carnevalemanfredonia.it
» » Meade: Victor of Gettysburg (Military Profiles)

eBook Meade: Victor of Gettysburg (Military Profiles) download

by Richard A. Sauers

eBook Meade: Victor of Gettysburg (Military Profiles) download ISBN: 1574884182
Author: Richard A. Sauers
Publisher: Potomac Books Inc. (February 26, 2004)
Language: English
Pages: 128
ePub: 1186 kb
Fb2: 1945 kb
Rating: 4.5
Other formats: doc mbr rtf lrf
Category: History
Subcategory: Americas

His book, the only new biography of Meade to appear in over thirty years, should .

His book, the only new biography of Meade to appear in over thirty years, should spark renewed study of this brave but overlooked general. I’ve come to enjoy Brassey’s Military Profiles series and picked up a slew of them on one of my recent trips to the local bookstore Читать весь отзыв.

Meade: Victor of Gettysburg," by Richard A. Sauers, is a short (121 plus xv pages) biography of the man described on. . Sauers, is a short (121 plus xv pages) biography of the man described on the book's dust jacket as "one of the Civil War's most underrated leaders. The book features three maps, a chronology of Meade's life, black-and-white photographs, endnotes citing Sauers' sources, and a short bibliographic essay that covers biographies of Meade and original source material about him. The book covers the whole span of Meade's life, including his early military career, work as a civil engineer, reentry into the Army,.

Meade: Victor of Gettysburg (Military Profiles) . 1574884182 (ISBN13: 9781574884180). George Meade Victor of Gettysburg is a great book for information on the civil war. This book takes place in the 1800's on the battle feild of the civil war. George Meade was the commander and cheif of the army of the Potomac. He then started working his way up George Meade Victor of Gettysburg is a great book for information on the civil war.

Sauers, Richard A. "George Gordon Meade. Sauers, Richard Allen. Meade: Victor of Gettysburg. London: Brassey's, 2003. ISBN 978-1-57488-418-0. New York: W. W. Norton & Company, 2000.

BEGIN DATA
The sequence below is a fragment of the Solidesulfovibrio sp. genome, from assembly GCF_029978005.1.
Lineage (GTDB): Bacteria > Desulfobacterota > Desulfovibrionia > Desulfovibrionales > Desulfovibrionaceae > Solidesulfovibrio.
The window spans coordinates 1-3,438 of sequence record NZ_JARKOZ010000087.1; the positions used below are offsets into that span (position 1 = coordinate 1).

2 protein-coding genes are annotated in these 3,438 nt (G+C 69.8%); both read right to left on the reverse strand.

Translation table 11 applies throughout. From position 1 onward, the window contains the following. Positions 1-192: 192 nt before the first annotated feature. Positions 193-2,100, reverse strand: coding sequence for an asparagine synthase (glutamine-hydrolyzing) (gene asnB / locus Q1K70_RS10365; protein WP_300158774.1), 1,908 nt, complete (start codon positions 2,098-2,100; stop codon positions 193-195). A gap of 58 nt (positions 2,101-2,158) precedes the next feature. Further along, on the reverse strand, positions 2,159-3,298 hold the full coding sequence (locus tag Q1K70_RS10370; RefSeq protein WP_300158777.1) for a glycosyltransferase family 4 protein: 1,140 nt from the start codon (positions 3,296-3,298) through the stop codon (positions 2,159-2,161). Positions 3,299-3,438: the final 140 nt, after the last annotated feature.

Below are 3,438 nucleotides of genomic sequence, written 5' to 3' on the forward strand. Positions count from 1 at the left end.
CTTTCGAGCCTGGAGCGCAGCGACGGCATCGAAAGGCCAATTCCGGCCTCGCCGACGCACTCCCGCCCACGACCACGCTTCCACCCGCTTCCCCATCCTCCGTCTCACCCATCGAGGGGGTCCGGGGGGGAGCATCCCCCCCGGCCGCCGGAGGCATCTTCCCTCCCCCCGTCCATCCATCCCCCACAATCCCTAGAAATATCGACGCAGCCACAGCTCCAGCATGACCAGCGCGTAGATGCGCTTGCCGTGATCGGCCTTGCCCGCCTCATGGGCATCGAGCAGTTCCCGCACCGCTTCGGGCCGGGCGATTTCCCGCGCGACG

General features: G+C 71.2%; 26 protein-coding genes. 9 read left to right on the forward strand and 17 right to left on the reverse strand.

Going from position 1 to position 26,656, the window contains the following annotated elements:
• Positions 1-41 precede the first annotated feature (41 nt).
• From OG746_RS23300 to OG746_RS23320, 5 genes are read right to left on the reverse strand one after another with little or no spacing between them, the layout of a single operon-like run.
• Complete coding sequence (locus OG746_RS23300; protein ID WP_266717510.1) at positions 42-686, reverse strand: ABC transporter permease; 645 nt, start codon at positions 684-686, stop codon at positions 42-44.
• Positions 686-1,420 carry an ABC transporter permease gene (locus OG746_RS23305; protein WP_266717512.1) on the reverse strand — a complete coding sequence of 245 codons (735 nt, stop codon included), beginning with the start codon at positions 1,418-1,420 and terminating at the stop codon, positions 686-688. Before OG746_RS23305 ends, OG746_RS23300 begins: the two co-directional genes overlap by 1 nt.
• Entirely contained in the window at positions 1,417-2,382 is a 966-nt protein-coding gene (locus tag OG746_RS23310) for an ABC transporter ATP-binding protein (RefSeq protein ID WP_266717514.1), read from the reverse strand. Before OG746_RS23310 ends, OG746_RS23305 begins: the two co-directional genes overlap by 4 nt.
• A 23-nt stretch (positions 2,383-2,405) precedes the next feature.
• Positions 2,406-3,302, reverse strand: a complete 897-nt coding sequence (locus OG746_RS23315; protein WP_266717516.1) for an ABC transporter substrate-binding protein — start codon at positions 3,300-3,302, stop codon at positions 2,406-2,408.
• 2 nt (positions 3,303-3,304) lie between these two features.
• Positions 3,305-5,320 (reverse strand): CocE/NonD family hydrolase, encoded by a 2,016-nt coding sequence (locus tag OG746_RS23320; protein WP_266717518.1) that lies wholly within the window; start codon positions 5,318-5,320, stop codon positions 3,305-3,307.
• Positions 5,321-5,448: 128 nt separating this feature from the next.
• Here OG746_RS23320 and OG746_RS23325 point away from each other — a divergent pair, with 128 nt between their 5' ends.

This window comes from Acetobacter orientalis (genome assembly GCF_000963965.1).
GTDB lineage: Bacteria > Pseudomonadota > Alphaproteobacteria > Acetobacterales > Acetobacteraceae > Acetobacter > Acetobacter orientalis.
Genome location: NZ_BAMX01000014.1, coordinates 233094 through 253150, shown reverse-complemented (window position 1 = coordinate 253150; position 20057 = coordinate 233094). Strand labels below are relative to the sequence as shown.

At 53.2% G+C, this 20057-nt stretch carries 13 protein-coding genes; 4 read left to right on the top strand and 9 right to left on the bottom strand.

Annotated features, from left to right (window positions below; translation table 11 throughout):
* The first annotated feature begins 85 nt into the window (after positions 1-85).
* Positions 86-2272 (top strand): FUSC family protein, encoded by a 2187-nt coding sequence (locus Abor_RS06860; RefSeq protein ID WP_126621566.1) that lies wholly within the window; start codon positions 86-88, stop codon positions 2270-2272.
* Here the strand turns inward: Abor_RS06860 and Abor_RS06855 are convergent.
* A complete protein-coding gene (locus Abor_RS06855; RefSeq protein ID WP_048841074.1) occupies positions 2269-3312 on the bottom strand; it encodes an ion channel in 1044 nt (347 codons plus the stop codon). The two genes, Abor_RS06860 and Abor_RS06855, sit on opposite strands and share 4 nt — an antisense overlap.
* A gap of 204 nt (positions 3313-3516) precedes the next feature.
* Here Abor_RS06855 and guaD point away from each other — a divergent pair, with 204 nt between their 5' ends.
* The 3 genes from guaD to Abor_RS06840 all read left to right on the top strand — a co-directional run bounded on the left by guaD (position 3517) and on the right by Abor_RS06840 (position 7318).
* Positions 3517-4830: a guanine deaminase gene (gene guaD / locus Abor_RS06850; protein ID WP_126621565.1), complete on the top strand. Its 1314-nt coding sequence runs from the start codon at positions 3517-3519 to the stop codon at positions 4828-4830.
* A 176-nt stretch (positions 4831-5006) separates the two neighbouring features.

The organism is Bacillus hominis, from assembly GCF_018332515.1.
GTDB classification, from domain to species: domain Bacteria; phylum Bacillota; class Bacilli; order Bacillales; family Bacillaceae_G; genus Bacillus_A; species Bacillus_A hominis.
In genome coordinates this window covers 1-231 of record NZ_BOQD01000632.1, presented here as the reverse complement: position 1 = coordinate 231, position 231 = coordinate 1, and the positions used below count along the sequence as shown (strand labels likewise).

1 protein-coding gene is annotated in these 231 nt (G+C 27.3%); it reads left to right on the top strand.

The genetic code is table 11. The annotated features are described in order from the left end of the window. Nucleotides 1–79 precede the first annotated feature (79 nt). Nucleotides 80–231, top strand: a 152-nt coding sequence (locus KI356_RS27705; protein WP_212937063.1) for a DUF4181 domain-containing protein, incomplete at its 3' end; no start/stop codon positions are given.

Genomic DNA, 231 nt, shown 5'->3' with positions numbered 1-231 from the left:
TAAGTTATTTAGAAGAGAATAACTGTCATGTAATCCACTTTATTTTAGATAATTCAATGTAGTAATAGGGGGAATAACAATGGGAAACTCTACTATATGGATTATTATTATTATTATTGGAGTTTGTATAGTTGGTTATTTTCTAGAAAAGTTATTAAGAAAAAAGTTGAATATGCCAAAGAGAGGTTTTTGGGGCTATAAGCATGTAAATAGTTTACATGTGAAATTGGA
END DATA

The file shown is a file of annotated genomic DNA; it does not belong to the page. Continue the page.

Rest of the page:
Book DescriptionMost students of the American Civil War know the name George Gordon Meade, but few can tell you about the man. With this new addition to Brassey?s Military Profiles series, historian Richard Sauers examines the life of one of the Union Army?s most notable generals. Rising from the Union officer corps to lead the previously ill-fated Army of the Potomac, Meade took command only hours before his forces stumbled upon Robert E. Lee?s Confederates at Gettysburg, Pennsylvania, in1863.

Meade : Victor of Gettysburg. Part of the Military Profiles Series). by Richard A. Sauers. Most students of the American Civil War know the name George Gordon Meade, but few can tell you about the man. With this addition to Potomac's Military Profiles series, historian Richard Sauers examines the life of one of the Union Army's most notable generals.

Meade: Victor of Gettysburg. Washington, D. Potomac Books, 2003. The main reason for the book's brevity is that it is part of the Brassey's Military Profiles series.

Richard Worsam Meade (June 23, 1778 – June 25, 1828) was an American merchant and art collector, and the father of Civil War General George Gordon Meade. After growing up in his father George Meade's shipping business, he became successful in his own right in the American–Spanish trade. Meade lived in Cadiz, Spain, from 1803 to 1820, and was the . He became quite wealthy and was one of the first American collectors of European art.